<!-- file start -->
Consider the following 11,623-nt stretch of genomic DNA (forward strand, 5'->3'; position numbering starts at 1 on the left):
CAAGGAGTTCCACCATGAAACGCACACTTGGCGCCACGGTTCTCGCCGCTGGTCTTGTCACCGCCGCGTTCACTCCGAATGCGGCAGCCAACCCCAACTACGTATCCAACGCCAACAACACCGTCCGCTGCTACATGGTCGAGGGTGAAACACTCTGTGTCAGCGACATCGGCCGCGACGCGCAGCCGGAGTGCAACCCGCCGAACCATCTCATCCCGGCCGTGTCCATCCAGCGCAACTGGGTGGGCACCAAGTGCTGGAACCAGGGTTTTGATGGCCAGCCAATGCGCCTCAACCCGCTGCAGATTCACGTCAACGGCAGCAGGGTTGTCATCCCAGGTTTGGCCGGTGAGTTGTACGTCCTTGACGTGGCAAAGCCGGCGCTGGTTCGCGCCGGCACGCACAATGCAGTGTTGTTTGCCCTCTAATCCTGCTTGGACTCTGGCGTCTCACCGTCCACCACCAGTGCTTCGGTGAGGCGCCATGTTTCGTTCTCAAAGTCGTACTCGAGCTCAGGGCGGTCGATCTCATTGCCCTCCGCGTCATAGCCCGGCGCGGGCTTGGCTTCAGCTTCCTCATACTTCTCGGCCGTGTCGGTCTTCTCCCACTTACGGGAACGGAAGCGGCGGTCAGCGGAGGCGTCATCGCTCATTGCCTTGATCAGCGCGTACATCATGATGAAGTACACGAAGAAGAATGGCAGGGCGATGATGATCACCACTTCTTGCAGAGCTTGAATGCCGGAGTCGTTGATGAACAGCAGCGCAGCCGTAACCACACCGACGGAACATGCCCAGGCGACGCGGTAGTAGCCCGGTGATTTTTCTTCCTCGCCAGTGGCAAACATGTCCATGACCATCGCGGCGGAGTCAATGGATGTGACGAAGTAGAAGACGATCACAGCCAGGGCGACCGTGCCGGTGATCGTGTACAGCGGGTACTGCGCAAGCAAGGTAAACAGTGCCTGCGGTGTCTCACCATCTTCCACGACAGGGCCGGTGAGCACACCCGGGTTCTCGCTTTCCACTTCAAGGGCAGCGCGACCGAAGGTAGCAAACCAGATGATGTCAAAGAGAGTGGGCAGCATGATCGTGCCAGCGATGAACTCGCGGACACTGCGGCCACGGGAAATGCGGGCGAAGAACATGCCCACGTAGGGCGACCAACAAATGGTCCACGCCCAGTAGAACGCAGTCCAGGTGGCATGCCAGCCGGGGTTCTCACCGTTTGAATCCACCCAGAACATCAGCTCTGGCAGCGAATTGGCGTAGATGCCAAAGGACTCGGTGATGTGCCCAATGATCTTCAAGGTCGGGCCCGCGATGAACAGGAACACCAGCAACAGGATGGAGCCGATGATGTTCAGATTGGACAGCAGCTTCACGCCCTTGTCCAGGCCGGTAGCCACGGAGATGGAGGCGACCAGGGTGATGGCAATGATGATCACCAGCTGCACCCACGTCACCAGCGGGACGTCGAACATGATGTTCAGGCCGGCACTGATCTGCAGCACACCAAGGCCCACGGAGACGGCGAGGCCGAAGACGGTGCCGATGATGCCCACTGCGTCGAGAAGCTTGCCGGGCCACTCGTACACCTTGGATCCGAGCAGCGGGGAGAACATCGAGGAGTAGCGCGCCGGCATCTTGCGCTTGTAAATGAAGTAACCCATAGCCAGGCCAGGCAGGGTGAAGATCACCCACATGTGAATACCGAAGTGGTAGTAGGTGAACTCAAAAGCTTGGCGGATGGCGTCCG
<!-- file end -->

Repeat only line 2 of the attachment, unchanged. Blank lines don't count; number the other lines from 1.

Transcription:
CAAGGAGTTCCACCATGAAACGCACACTTGGCGCCACGGTTCTCGCCGCTGGTCTTGTCACCGCCGCGTTCACTCCGAATGCGGCAGCCAACCCCAACTACGTATCCAACGCCAACAACACCGTCCGCTGCTACATGGTCGAGGGTGAAACACTCTGTGTCAGCGACATCGGCCGCGACGCGCAGCCGGAGTGCAACCCGCCGAACCATCTCATCCCGGCCGTGTCCATCCAGCGCAACTGGGTGGGCACCAAGTGCTGGAACCAGGGTTTTGATGGCCAGCCAATGCGCCTCAACCCGCTGCAGATTCACGTCAACGGCAGCAGGGTTGTCATCCCAGGTTTGGCCGGTGAGTTGTACGTCCTTGACGTGGCAAAGCCGGCGCTGGTTCGCGCCGGCACGCACAATGCAGTGTTGTTTGCCCTCTAATCCTGCTTGGACTCTGGCGTCTCACCGTCCACCACCAGTGCTTCGGTGAGGCGCCATGTTTCGTTCTCAAAGTCGTACTCGAGCTCAGGGCGGTCGATCTCATTGCCCTCCGCGTCATAGCCCGGCGCGGGCTTGGCTTCAGCTTCCTCATACTTCTCGGCCGTGTCGGTCTTCTCCCACTTACGGGAACGGAAGCGGCGGTCAGCGGAGGCGTCATCGCTCATTGCCTTGATCAGCGCGTACATCATGATGAAGTACACGAAGAAGAATGGCAGGGCGATGATGATCACCACTTCTTGCAGAGCTTGAATGCCGGAGTCGTTGATGAACAGCAGCGCAGCCGTAACCACACCGACGGAACATGCCCAGGCGACGCGGTAGTAGCCCGGTGATTTTTCTTCCTCGCCAGTGGCAAACATGTCCATGACCATCGCGGCGGAGTCAATGGATGTGACGAAGTAGAAGACGATCACAGCCAGGGCGACCGTGCCGGTGATCGTGTACAGCGGGTACTGCGCAAGCAAGGTAAACAGTGCCTGCGGTGTCTCACCATCTTCCACGACAGGGCCGGTGAGCACACCCGGGTTCTCGCTTTCCACTTCAAGGGCAGCGCGACCGAAGGTAGCAAACCAGATGATGTCAAAGAGAGTGGGCAGCATGATCGTGCCAGCGATGAACTCGCGGACACTGCGGCCACGGGAAATGCGGGCGAAGAACATGCCCACGTAGGGCGACCAACAAATGGTCCACGCCCAGTAGAACGCAGTCCAGGTGGCATGCCAGCCGGGGTTCTCACCGTTTGAATCCACCCAGAACATCAGCTCTGGCAGCGAATTGGCGTAGATGCCAAAGGACTCGGTGATGTGCCCAATGATCTTCAAGGTCGGGCCCGCGATGAACAGGAACACCAGCAACAGGATGGAGCCGATGATGTTCAGATTGGACAGCAGCTTCACGCCCTTGTCCAGGCCGGTAGCCACGGAGATGGAGGCGACCAGGGTGATGGCAATGATGATCACCAGCTGCACCCACGTCACCAGCGGGACGTCGAACATGATGTTCAGGCCGGCACTGATCTGCAGCACACCAAGGCCCACGGAGACGGCGAGGCCGAAGACGGTGCCGATGATGCCCACTGCGTCGAGAAGCTTGCCGGGCCACTCGTACACCTTGGATCCGAGCAGCGGGGAGAACATCGAGGAGTAGCGCGCCGGCATCTTGCGCTTGTAAATGAAGTAACCCATAGCCAGGCCAGGCAGGGTGAAGATCACCCACATGTGAATACCGAAGTGGTAGTAGGTGAACTCAAAAGCTTGGCGGATGGCGTCCG